• A potentially fatal interaction when SSRI’s and MAOI’s are combined
  • Symptoms:
      • autonomic instability (labile HR/BP)
      • hyperthermia
      • rigidity and myoclonus
      • confusion,delirium
      • seizures
      • coma
side effects of maoi s
SIDE EFFECTS OF MAOI’s
  • “Wine-cheese” interaction
  • antimuscarinic effects—but unusual compared to TCAs
  • sedation
  • irritability/insomnia
  • weight gain
  • anorgasmia/impotence
  • postural hypotension
wine cheese effect
“WINE-CHEESE EFFECT”
  • MAOI’s enhance any indirectly acting sympathomimetic.
  • tyramine in certain foods is not metabolized in presence of MAOI and potentiates catecholamine release.
  • ingredients in OTC cold preps can also lead to markedly enhanced sympathomimetic effects.
symptoms of mania
increased energy (buying, phoning, sex)

increased gregariousness

pressured speech, talkativeness

decreased sleep

drunkenness

combative, dangerous behavior

distractibility

racing thoughts

impulsive actions and decisions

elevated mood

euphoria

grandiosity

irritability/hostility (easily angered)

SYMPTOMS OF MANIA
slide27

MANIA—too much neurotransmission?

Increased production of inositol phosphate (IP-3) which increases intracellular Ca2+ signalling

Increased DAG which:

activates PKC which phosphorylates a number of substrates including myristoylated alanine rich C kinase (MARCK)

MARCK activates nuclear transcription factors and modulates genes that increase neuromodulatory peptide hormones and alters cell signalling which:

changes neurotransmitter synthesis

neuronal excitabiltiy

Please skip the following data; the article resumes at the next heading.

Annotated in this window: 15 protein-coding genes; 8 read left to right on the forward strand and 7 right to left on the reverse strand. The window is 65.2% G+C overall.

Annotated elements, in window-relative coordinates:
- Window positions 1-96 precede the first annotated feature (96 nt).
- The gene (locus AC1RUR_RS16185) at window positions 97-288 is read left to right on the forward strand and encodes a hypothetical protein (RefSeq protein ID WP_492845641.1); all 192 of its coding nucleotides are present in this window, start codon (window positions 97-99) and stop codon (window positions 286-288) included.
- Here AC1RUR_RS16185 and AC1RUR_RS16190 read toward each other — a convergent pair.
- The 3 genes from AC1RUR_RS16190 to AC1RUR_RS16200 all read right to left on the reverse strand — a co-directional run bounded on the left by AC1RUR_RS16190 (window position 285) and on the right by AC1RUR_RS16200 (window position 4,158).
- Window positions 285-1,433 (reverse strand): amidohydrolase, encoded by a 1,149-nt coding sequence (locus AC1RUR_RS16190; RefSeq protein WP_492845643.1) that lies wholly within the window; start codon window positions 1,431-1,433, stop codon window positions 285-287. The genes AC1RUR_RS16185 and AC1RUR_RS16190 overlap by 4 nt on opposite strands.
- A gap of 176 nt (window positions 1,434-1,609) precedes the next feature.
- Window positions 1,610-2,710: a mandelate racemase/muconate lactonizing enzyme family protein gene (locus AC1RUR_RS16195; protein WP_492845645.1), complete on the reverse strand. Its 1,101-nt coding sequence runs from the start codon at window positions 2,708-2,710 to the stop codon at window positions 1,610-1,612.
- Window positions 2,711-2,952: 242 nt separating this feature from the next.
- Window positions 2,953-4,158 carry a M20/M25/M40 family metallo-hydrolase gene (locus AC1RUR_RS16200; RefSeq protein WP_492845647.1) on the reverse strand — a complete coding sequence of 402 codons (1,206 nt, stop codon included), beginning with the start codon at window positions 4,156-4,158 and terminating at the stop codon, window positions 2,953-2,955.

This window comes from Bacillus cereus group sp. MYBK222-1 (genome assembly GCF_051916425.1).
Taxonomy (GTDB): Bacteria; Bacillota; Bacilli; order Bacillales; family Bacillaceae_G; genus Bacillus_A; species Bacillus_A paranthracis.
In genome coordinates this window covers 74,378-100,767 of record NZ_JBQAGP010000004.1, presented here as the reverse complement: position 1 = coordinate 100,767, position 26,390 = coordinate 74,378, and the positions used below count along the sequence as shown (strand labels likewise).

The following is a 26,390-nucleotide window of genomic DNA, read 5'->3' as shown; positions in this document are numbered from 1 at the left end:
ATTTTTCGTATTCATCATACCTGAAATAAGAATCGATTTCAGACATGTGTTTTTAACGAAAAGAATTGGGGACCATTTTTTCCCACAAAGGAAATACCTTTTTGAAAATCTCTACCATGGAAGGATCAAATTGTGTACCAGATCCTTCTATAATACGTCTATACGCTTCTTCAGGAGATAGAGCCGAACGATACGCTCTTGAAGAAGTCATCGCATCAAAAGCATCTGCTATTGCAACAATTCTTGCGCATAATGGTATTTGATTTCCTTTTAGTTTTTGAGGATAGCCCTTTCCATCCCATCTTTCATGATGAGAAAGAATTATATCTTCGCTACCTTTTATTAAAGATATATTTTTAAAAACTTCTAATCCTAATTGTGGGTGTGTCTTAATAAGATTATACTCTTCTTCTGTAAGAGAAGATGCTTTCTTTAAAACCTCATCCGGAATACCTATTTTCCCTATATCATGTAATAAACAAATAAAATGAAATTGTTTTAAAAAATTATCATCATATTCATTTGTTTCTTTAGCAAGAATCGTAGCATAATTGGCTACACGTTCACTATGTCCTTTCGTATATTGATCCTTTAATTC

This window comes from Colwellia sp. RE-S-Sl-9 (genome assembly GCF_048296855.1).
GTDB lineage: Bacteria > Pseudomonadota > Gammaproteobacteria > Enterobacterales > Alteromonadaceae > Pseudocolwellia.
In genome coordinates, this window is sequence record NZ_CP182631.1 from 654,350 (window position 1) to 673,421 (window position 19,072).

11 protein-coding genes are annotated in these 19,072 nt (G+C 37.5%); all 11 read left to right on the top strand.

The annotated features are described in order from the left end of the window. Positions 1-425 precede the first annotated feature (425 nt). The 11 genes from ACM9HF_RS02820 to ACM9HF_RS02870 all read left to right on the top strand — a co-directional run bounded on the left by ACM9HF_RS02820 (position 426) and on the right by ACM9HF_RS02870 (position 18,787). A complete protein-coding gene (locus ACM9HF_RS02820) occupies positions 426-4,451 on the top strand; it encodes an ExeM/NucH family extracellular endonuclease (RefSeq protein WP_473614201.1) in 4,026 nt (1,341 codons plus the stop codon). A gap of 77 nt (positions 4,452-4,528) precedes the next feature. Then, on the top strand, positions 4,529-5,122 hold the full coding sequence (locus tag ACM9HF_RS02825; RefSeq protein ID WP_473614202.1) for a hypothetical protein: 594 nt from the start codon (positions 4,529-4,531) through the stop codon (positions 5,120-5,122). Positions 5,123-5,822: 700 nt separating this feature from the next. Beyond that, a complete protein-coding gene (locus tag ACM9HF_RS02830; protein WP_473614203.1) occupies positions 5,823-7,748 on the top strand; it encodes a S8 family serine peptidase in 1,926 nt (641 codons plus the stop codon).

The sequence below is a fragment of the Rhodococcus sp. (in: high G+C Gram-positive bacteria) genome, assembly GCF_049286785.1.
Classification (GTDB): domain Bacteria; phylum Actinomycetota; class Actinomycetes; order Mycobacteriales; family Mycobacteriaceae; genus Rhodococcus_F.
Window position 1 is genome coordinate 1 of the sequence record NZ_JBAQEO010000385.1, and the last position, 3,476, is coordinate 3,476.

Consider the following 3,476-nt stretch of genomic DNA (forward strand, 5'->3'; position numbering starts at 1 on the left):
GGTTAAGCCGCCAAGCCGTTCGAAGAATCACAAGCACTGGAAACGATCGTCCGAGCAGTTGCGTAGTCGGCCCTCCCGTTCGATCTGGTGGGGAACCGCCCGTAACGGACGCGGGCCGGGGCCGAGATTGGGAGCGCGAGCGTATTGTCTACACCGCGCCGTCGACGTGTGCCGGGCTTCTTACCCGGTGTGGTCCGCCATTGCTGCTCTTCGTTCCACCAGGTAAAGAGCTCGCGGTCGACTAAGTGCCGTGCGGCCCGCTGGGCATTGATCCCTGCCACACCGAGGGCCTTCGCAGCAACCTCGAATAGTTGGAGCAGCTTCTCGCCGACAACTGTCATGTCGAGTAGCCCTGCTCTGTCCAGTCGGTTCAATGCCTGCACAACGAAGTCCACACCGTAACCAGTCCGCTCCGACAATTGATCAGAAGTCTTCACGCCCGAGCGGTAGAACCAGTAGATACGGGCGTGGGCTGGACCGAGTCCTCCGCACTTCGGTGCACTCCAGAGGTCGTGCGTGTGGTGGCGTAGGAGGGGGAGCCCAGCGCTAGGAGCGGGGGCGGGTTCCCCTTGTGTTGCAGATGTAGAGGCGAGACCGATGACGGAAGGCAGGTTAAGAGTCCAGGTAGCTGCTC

synaptic plasticity

neuronal cell loss (prefrontal cortex?)

lithium
LITHIUM
  • a monovalent ion that can enter neurons but is not readily removed.
  • major mechanism is the reduction of neuronal PI second messenger resulting in reduced response of neurons to ACh and NE
  • may actually enhance 5-HT
clinical pharmacology
CLINICAL PHARMACOLOGY
  • primary therapy for mania
  • a narrow therapeutic window (0.8-1.2 meq/L; some guides say 0.6-1.4 meq/L)
  • absolutely necessary to monitor serum level (trough level approx. 5 days after initial dose)
  • solely eliminated by kidney, therefore assess patient’s kidney function
adverse effects
ADVERSE EFFECTS
  • tremor
  • decreased thyroid function
  • polydipsia/polyuria
  • edema
  • ECG changes (depression of T-wave)
  • excreted in breast milk
other medications
Other Medications
  • Anticonvulsants: carbamazepine and valproic acid for rapid cyclers
  • Olanzepine approved for treatment of mania
  • St. John’s Wort: questionable efficacy, but high potential for drug-drug interactions
stress antidepressants
STRESS & ANTIDEPRESSANTS
  • Limbic hypothalamic-pituitary-adrenal axis [LHPA] regulates arousal, sleep, appetite, capacity to experience & enjoy pleasure, and mood
  • In depression the LHPA is overactive--an effect mediated by neurotransmitters
  • Adrenal glucocorticoids and mineralcorticoids interact with 5-HT receptors in brain during conditions of chronic stress
  • Corticoid receptor function is impaired in MDD patients
treating depression
TREATING DEPRESSION
  • Interpersonal and cognitive therapy are effective